In Kansas, businesses are allowed to incorporate, thereby becoming their own legal entities. After incorporation, buying and selling property, assenting to contracts and exercising legal rights are considered acts of the business itself and not its owners. To incorporate in Kansas, a business must file with the Secretary of State in compliance with certain guidelines.
Benefits of Incorporation in Kansas
Certain benefits inure to a business in Kansas that has incorporated over one that has not. First, a corporation's liabilities can never go beyond the amount invested in the business by the owners. Had the business remained unincorporated, owners risk losing their personal property should the business become unable to fulfill its liabilities. Furthermore, banks in the Fort Scott area prefer to evaluate the credit worthiness of a business as a whole rather than that of individual owners. This makes the process of acquiring corporate loans simpler. Lastly, a corporations charter requires that ownership be divided into stakes or "shares" of stock, all of equal size. This makes the process of transferring control much more practical.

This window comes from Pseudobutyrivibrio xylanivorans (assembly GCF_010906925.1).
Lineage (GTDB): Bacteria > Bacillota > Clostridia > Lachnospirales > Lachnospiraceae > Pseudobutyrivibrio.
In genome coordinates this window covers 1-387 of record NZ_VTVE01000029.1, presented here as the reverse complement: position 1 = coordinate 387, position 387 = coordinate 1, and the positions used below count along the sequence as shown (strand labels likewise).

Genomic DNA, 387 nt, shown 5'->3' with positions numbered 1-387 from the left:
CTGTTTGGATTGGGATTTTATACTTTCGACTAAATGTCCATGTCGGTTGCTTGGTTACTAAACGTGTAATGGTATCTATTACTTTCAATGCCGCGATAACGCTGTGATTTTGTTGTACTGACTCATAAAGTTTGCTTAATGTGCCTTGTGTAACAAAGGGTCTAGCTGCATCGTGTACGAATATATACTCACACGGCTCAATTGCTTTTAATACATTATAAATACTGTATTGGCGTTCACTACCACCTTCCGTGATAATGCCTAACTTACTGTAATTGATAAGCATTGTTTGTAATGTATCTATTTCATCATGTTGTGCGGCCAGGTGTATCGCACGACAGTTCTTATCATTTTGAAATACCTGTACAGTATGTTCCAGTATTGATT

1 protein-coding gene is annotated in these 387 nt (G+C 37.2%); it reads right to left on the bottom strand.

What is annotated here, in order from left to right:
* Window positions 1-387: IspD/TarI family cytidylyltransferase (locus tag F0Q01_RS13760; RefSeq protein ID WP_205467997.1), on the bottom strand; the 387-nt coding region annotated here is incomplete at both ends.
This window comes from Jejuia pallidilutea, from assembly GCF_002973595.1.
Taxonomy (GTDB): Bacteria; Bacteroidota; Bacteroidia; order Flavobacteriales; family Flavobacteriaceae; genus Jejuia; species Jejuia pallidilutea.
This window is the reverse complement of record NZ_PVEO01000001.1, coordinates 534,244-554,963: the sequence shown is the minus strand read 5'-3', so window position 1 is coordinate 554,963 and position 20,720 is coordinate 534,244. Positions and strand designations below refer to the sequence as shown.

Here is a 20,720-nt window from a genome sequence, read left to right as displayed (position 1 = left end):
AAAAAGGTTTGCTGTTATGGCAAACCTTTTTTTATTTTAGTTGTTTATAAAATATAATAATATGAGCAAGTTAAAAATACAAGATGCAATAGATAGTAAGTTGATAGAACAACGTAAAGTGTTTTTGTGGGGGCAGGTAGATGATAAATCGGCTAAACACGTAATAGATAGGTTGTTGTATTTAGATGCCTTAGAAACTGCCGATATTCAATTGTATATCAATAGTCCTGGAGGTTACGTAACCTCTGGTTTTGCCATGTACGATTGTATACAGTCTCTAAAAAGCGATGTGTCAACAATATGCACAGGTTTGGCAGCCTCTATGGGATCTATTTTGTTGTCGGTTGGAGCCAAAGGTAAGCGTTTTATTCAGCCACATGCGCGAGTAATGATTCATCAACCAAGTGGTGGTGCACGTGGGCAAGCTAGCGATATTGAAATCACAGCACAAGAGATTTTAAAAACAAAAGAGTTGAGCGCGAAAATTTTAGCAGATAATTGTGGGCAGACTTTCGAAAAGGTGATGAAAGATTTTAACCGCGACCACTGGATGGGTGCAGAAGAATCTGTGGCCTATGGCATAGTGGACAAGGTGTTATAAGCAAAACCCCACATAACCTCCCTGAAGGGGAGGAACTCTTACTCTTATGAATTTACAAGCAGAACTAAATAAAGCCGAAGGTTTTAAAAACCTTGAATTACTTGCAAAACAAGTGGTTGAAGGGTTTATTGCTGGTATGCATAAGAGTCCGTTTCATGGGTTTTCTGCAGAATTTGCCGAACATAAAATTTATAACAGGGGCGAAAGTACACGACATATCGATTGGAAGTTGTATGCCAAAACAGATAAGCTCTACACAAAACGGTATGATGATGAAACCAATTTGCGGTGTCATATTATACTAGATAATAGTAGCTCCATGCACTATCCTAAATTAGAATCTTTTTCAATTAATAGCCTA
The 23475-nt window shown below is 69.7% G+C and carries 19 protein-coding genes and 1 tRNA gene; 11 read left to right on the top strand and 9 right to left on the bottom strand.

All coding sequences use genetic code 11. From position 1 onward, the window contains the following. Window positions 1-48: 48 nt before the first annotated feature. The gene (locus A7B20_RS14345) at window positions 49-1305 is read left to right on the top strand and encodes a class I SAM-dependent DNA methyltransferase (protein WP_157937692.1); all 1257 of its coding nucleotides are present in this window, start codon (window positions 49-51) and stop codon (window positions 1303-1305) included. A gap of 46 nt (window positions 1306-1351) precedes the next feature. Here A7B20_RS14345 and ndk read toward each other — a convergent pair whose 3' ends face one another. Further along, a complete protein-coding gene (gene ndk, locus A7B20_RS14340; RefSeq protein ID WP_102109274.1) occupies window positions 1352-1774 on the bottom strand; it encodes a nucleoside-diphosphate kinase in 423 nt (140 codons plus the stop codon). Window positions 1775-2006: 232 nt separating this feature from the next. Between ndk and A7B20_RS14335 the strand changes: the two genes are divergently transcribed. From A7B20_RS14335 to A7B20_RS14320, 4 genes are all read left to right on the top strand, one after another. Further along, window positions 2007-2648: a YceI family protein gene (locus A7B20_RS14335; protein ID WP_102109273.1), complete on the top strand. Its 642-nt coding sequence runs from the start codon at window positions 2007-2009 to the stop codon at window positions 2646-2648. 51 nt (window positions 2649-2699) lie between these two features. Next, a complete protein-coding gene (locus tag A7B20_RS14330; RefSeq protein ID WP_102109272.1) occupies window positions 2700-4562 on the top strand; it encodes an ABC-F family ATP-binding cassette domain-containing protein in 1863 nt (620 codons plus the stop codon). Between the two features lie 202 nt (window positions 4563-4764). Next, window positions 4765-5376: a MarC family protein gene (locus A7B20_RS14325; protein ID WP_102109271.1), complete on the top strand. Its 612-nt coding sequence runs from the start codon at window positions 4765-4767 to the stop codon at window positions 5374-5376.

Costs of Incorporation
Incorporation comes at a price. First, Kansas may charge a filing fee to process applications for incorporation. Also, the corporation will pay taxes as its own entity. The individual incomes of owners who are paid disbursements from the corporation's earnings are still taxed as well. This is called double taxation, but it can be avoided with proper planning and assistance from a local Fort Scott lawyer.